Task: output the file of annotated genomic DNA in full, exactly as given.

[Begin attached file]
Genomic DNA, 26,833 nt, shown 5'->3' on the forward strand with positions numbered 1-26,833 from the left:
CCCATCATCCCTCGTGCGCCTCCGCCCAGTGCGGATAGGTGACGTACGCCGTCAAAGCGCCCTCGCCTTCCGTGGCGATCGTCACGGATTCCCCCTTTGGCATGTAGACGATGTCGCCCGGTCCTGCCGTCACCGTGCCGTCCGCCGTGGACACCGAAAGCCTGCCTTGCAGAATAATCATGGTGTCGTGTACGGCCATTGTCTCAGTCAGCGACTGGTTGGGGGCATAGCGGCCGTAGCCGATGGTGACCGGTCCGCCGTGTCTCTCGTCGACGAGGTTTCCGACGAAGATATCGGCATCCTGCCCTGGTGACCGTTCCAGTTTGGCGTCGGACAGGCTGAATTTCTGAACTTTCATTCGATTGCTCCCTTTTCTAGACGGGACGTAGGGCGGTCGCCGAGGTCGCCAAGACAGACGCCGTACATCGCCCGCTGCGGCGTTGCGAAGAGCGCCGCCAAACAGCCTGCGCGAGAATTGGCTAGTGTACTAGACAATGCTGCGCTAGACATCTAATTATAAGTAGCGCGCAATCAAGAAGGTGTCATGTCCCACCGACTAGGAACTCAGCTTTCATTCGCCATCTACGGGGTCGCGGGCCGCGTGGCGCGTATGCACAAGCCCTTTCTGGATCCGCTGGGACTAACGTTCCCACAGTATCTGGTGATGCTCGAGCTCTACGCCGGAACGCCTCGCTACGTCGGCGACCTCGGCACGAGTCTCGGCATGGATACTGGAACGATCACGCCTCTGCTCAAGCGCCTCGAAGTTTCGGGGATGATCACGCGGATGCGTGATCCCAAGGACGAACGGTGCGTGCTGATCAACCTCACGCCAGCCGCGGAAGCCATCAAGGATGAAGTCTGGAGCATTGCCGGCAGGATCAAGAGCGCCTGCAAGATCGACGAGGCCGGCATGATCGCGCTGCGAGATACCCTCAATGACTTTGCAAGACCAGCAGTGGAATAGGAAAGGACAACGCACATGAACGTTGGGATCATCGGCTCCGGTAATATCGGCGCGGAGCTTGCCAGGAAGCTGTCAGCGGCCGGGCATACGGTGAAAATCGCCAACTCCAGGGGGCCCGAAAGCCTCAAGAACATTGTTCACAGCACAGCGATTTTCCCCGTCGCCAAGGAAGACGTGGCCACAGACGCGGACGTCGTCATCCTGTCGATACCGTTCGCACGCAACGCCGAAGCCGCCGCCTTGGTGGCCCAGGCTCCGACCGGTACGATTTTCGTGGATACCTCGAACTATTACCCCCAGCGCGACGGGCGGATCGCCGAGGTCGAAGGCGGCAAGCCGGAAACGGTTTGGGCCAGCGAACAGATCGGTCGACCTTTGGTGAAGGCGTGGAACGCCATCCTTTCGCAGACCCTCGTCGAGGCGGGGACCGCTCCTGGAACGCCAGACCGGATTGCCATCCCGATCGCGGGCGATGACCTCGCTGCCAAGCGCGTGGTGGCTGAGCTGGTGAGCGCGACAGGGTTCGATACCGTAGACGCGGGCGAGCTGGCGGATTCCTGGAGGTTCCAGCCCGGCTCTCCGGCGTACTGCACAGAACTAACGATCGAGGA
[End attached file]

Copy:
Genomic DNA, 26,833 nt, shown 5'->3' on the forward strand with positions numbered 1-26,833 from the left:
CCCATCATCCCTCGTGCGCCTCCGCCCAGTGCGGATAGGTGACGTACGCCGTCAAAGCGCCCTCGCCTTCCGTGGCGATCGTCACGGATTCCCCCTTTGGCATGTAGACGATGTCGCCCGGTCCTGCCGTCACCGTGCCGTCCGCCGTGGACACCGAAAGCCTGCCTTGCAGAATAATCATGGTGTCGTGTACGGCCATTGTCTCAGTCAGCGACTGGTTGGGGGCATAGCGGCCGTAGCCGATGGTGACCGGTCCGCCGTGTCTCTCGTCGACGAGGTTTCCGACGAAGATATCGGCATCCTGCCCTGGTGACCGTTCCAGTTTGGCGTCGGACAGGCTGAATTTCTGAACTTTCATTCGATTGCTCCCTTTTCTAGACGGGACGTAGGGCGGTCGCCGAGGTCGCCAAGACAGACGCCGTACATCGCCCGCTGCGGCGTTGCGAAGAGCGCCGCCAAACAGCCTGCGCGAGAATTGGCTAGTGTACTAGACAATGCTGCGCTAGACATCTAATTATAAGTAGCGCGCAATCAAGAAGGTGTCATGTCCCACCGACTAGGAACTCAGCTTTCATTCGCCATCTACGGGGTCGCGGGCCGCGTGGCGCGTATGCACAAGCCCTTTCTGGATCCGCTGGGACTAACGTTCCCACAGTATCTGGTGATGCTCGAGCTCTACGCCGGAACGCCTCGCTACGTCGGCGACCTCGGCACGAGTCTCGGCATGGATACTGGAACGATCACGCCTCTGCTCAAGCGCCTCGAAGTTTCGGGGATGATCACGCGGATGCGTGATCCCAAGGACGAACGGTGCGTGCTGATCAACCTCACGCCAGCCGCGGAAGCCATCAAGGATGAAGTCTGGAGCATTGCCGGCAGGATCAAGAGCGCCTGCAAGATCGACGAGGCCGGCATGATCGCGCTGCGAGATACCCTCAATGACTTTGCAAGACCAGCAGTGGAATAGGAAAGGACAACGCACATGAACGTTGGGATCATCGGCTCCGGTAATATCGGCGCGGAGCTTGCCAGGAAGCTGTCAGCGGCCGGGCATACGGTGAAAATCGCCAACTCCAGGGGGCCCGAAAGCCTCAAGAACATTGTTCACAGCACAGCGATTTTCCCCGTCGCCAAGGAAGACGTGGCCACAGACGCGGACGTCGTCATCCTGTCGATACCGTTCGCACGCAACGCCGAAGCCGCCGCCTTGGTGGCCCAGGCTCCGACCGGTACGATTTTCGTGGATACCTCGAACTATTACCCCCAGCGCGACGGGCGGATCGCCGAGGTCGAAGGCGGCAAGCCGGAAACGGTTTGGGCCAGCGAACAGATCGGTCGACCTTTGGTGAAGGCGTGGAACGCCATCCTTTCGCAGACCCTCGTCGAGGCGGGGACCGCTCCTGGAACGCCAGACCGGATTGCCATCCCGATCGCGGGCGATGACCTCGCTGCCAAGCGCGTGGTGGCTGAGCTGGTGAGCGCGACAGGGTTCGATACCGTAGACGCGGGCGAGCTGGCGGATTCCTGGAGGTTCCAGCCCGGCTCTCCGGCGTACTGCACAGAACTAACGATCGAGGA